own--with an exquisitely graceful expression of coquettish sadness, but
the foot leaped and ran hither and thither, as though impelled on steel
springs.

Twice or thrice she extended her hand to seize it, but could not
succeed.

Then commenced between the Princess Hermonthis and her foot--which
appeared to be endowed with a special life of its own--a very fantastic
dialogue in a most ancient Coptic tongue, such as might have been
spoken thirty centuries ago in the syrinxes of the land of Ser. Luckily
I understood Coptic perfectly well that night.

The Princess Hermonthis cried, in a voice sweet and vibrant as the
tones of a crystal bell:

"Well, my dear little foot, you always flee from me, yet I always took
good care of you. I bathed you with perfumed water in a bowl of
alabaster; I smoothed your heel with pumice-stone mixed with palm oil;
your nails were cut with golden scissors and polished with a
hippopotamus tooth; I was careful to select tatbebs for you, painted
and embroidered and turned up at the toes, which were the envy of all
the young girls in Egypt. You wore on your great toe rings bearing the
device of the sacred Scarabaeus, and you supported one of the lightest
bodies that a lazy foot could sustain."

The foot replied in a pouting and chagrined tone:

"You know well that I do not belong to myself any longer. I have been
bought and paid for. The old merchant knew what he was about. He bore
you a grudge for having refused to espouse him. This is an ill turn
which he has done you. The Arab who violated your royal coffin in the
subterranean pits of the necropolis of Thebes was sent thither by him.
He desired to prevent you from being present at the reunion of the
shadowy nations in the cities below. Have you five pieces of gold for
my ransom?"

"Alas, no! My jewels, my rings, my purses of gold and silver were all
stolen from me," answered the Princess Hermonthis, with a sob.

"Princess," I then exclaimed, "I never retained anybody's foot
unjustly. Even though you have not got the five louis which it cost me,
I present it to you gladly. I should feel unutterably wretched to think
that I were the cause of so amiable a person as the Princess Hermonthis
being lame."

I delivered this discourse in a royally gallant, troubadour tone which
must have astonished the beautiful Egyptian girl.

She turned a look of deepest gratitude upon me, and her eyes shone with
bluish gleams of light.

She took her foot, which surrendered itself willingly this time, like a
woman about to put on her little shoe, and adjusted it to her leg with
much skill.

This operation over, she took a few steps about the room, as though to
assure herself that she was really no longer lame.

"Ah, how pleased my father will be! He who was so unhappy because of my
mutilation, and who from the moment of my birth set a whole nation at
work to hollow me out a tomb so deep that he might preserve me intact
until that last day, when souls must be weighed in the balance of
Amenthi! Come with me to my father. He will receive you kindly, for you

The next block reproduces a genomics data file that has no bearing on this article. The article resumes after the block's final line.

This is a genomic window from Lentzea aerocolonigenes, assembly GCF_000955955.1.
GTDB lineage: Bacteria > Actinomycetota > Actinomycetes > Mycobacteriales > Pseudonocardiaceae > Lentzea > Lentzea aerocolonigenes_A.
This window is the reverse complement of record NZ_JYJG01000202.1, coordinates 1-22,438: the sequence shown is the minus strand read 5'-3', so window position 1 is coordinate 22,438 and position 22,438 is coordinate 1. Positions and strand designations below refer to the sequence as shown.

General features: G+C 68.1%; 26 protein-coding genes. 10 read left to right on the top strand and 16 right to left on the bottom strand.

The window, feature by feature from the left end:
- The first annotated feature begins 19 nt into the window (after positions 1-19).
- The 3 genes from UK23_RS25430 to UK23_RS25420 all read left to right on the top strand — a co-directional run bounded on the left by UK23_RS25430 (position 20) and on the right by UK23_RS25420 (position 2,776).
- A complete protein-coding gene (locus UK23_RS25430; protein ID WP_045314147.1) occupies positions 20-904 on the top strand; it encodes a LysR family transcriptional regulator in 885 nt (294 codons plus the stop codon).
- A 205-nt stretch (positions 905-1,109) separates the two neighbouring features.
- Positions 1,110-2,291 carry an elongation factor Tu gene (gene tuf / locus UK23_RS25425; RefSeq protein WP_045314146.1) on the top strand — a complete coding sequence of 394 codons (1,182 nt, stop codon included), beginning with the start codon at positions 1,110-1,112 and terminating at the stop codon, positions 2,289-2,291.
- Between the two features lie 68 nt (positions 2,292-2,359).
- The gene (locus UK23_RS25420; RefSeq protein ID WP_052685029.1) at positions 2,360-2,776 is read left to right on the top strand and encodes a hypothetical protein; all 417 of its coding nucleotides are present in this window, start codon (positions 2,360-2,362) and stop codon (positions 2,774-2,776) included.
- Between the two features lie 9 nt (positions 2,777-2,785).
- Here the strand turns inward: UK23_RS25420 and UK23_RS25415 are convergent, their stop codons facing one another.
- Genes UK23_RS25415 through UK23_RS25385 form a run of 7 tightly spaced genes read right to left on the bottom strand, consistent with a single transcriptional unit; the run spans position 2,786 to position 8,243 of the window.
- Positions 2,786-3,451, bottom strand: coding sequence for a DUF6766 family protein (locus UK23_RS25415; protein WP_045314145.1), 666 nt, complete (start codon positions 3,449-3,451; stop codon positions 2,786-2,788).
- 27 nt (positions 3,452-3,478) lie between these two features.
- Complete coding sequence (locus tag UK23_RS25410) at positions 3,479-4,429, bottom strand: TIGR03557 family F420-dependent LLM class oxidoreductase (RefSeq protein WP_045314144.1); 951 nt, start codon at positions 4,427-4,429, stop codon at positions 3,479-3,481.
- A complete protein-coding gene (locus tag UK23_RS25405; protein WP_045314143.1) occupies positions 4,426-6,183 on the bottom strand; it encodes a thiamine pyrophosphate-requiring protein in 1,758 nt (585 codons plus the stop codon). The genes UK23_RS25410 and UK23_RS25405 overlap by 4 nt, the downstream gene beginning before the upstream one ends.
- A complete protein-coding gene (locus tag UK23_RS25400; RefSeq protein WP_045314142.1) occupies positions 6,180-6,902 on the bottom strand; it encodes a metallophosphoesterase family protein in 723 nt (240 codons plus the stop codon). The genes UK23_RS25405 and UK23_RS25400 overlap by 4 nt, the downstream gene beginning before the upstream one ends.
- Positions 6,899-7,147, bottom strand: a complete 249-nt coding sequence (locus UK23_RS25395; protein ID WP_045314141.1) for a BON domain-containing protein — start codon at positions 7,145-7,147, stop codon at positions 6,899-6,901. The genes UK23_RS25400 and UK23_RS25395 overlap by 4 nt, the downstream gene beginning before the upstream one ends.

have given me back my foot."

I thought this proposition natural enough. I arrayed myself in a
dressing-gown of large-flowered pattern, which lent me a very Pharaonic
aspect, hurriedly put on a pair of Turkish slippers, and informed the
Princess Hermonthis that I was ready to follow her.

Before starting, Hermonthis took from her neck the little idol of green
paste, and laid it on the scattered sheets of paper which covered the
table.

"It is only fair," she observed, smilingly, "that I should replace your
paper-weight."

She gave me her hand, which felt soft and cold, like the skin of a
serpent, and we departed.

We passed for some time with the velocity of an arrow through a fluid
and grayish expanse, in which half-formed silhouettes flitted swiftly
by us, to right and left.

For an instant we saw only sky and sea.

A few moments later obelisks commenced to tower in the distance; pylons
and vast flights of steps guarded by sphinxes became clearly outlined
against the horizon.

We had reached our destination.

The princess conducted me to a mountain of rose-coloured granite, in
the face of which appeared an opening so narrow and low that it would
have been difficult to distinguish it from the fissures in the rock,
had not its location been marked by two stelae wrought with sculptures.

Hermonthis kindled a torch and led the way before me.

We traversed corridors hewn through the living rock. These walls
covered with hieroglyphics and paintings of allegorical processions,
might well have occupied thousands of arms for thousands of years in
their formation. These corridors of interminable length opened into
square chambers, in the midst of which pits had been contrived, through
which we descended by cramp-irons or spiral stairways. These pits again
conducted us into other chambers, opening into other corridors,
likewise decorated with painted sparrow-hawks, serpents coiled in
circles, the symbols of the tau and pedum--prodigious works of art
which no living eye can ever examine--interminable legends of granite
which only the dead have time to read through all eternity.

At last we found ourselves in a hall so vast, so enormous, so